Danny gaffing a buoy off Black Island.
Looking for buoys in the fog.
A couple of oversized ancient lobsters.
Crescent moon over the Bass Harbor lighthouse.
Predawn on the Bernard town dock with lobster traps and bait.
Danny setting them back.
My folks came up for a visit and went for a ride on the boat, they really loved it!
Shifting gear- photoed from the poop deck!
Getting picked up from the finger float.
Sunrising over Little Black Island.
Danny with a cod that came up in a trap.
Mount Desert Island off my front yard also known as Goose Cove.
Setting more gear.
Another beautiful sunrise.
Traps ready to be set on the rail.
Shifting a string of gear.
In the ER with redfish poisoning.
The local paper liked this one enough.
Captain Dan picking a trap.
Another beautiful sunrise while leaving Bass Harbor Maine.
Searching for unicorn lobsters under Blue Hill Bay rainbows.
My big camera gets out of the bag hardly as much as my little pocket camera but the goal is to try to make serious imagery once a week or so in this the busiest of seasons. When I do break it out I'm continuing adding to my Acadia catalog but trying to find new approaches to old scenes. Also it is my studio camera when I don't want to necessarily drive somewhere to photograph but I'm feeling the need to photograph- so I'll shoot on white or black and make a study out of some object. Like this the phycus leaf:
Tessellated leaf 2.
That's it for now- just wanted to show you that I'm still alive and kicking, just very distracted from all the other things that are called life and work that are keeping me from the blog. Have a good one and try to be as productive as possible with our miserably short 24 hour days!
Otter Cliffs Shore Path and Hurricane Arthur, Acadia National Park, Maine.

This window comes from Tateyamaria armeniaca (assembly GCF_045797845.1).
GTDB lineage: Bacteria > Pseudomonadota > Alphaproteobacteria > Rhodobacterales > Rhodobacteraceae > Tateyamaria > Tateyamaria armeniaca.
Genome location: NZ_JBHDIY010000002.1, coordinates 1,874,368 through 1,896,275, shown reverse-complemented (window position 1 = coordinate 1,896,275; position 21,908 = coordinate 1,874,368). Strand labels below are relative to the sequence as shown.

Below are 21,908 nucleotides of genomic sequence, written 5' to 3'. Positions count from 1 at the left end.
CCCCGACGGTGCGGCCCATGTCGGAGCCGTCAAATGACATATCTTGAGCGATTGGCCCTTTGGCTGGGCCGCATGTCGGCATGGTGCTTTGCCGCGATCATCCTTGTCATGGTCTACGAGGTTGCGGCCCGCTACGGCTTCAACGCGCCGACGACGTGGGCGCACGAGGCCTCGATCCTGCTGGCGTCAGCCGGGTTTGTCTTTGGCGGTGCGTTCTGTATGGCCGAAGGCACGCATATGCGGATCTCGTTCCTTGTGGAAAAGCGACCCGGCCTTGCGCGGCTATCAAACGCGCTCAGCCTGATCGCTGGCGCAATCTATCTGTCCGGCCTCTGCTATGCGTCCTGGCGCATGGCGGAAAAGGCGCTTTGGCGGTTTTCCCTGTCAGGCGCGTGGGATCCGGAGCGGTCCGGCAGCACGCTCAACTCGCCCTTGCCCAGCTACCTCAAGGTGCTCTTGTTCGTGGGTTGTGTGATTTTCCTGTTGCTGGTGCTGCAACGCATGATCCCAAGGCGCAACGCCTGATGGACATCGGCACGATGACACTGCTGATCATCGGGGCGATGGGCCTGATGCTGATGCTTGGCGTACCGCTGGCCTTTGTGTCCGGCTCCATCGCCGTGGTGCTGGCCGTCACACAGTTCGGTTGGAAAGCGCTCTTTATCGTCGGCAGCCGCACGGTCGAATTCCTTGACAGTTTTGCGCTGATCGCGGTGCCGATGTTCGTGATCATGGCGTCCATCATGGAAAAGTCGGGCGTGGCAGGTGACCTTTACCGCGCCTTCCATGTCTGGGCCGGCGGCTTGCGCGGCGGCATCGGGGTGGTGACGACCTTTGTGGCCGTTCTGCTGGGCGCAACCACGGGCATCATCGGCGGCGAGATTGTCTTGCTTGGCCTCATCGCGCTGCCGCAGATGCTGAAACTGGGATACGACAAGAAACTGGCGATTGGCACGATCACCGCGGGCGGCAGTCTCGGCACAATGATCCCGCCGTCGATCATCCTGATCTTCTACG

Hey there folks- been busy lately, the blog has mouldered and I haven't been in the mood to just post for the sake of posting, so it took this long to be inspired enough to come back with something to say. Get to that in a sec- first, I've been wicked busy. After hauling 200 or so pots of lobster out on the bay with Danny it takes a lot of inspiration to want to go to make new work. So I've been on a shooting schedule of about once a week if I'm lucky. There has also been a fair amount of printing and licensing to do so that has cut into the rest of the free time along with lawn mowing and I gotta watch last weeks episode of Deadliest Catch at some point. You know how it is! So the blog has mouldered. There was a time when I tried to post 6 times a week, if for no other reason than to have that as a discipline which made me feel constructive- but it'll take the deep of winter before that'll happen again, and it has been just gorgeous here lately if not downright hot. We New Englanders have a pretty poor short term memory when it comes to the seasons. We're like: "Oh winter wasn't that bad this year, all the snow was nice!" while clutching a beer wearing shorts and sandals baking in the summer sun on the lawn. Seriously- do you remember the winter that was hammering us only three months ago? It was just over 90 days ago when my fiancee totaled her car the morning on black ice after a blizzard slammed us here in Maine and with air temps around 12 degrees f. 80 degrees later and we can't remember a thing about those times! Unless that's just me? Anyways...